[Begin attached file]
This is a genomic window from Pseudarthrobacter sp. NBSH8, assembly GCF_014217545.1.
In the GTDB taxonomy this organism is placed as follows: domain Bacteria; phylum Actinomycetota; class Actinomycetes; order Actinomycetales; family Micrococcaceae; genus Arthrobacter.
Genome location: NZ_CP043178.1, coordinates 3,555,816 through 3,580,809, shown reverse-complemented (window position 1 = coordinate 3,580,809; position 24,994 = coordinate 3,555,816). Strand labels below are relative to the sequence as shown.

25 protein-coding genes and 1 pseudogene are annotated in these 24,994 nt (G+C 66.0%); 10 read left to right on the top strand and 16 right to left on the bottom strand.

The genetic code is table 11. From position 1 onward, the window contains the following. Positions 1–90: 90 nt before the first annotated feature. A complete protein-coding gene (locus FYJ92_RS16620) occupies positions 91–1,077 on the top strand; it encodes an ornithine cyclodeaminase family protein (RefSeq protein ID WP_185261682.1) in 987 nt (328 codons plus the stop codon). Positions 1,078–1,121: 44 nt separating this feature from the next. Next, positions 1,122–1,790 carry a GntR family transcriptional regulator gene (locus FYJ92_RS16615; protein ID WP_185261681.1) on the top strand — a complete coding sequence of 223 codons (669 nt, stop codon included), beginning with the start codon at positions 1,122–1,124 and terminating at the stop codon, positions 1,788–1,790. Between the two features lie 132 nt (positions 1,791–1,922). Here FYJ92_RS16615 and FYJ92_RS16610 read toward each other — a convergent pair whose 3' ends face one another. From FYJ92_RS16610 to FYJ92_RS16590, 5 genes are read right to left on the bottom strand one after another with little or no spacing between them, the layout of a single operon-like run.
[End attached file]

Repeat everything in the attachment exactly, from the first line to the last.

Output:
This is a genomic window from Pseudarthrobacter sp. NBSH8, assembly GCF_014217545.1.
In the GTDB taxonomy this organism is placed as follows: domain Bacteria; phylum Actinomycetota; class Actinomycetes; order Actinomycetales; family Micrococcaceae; genus Arthrobacter.
Genome location: NZ_CP043178.1, coordinates 3,555,816 through 3,580,809, shown reverse-complemented (window position 1 = coordinate 3,580,809; position 24,994 = coordinate 3,555,816). Strand labels below are relative to the sequence as shown.

25 protein-coding genes and 1 pseudogene are annotated in these 24,994 nt (G+C 66.0%); 10 read left to right on the top strand and 16 right to left on the bottom strand.

The genetic code is table 11. From position 1 onward, the window contains the following. Positions 1–90: 90 nt before the first annotated feature. A complete protein-coding gene (locus FYJ92_RS16620) occupies positions 91–1,077 on the top strand; it encodes an ornithine cyclodeaminase family protein (RefSeq protein ID WP_185261682.1) in 987 nt (328 codons plus the stop codon). Positions 1,078–1,121: 44 nt separating this feature from the next. Next, positions 1,122–1,790 carry a GntR family transcriptional regulator gene (locus FYJ92_RS16615; protein ID WP_185261681.1) on the top strand — a complete coding sequence of 223 codons (669 nt, stop codon included), beginning with the start codon at positions 1,122–1,124 and terminating at the stop codon, positions 1,788–1,790. Between the two features lie 132 nt (positions 1,791–1,922). Here FYJ92_RS16615 and FYJ92_RS16610 read toward each other — a convergent pair whose 3' ends face one another. From FYJ92_RS16610 to FYJ92_RS16590, 5 genes are read right to left on the bottom strand one after another with little or no spacing between them, the layout of a single operon-like run.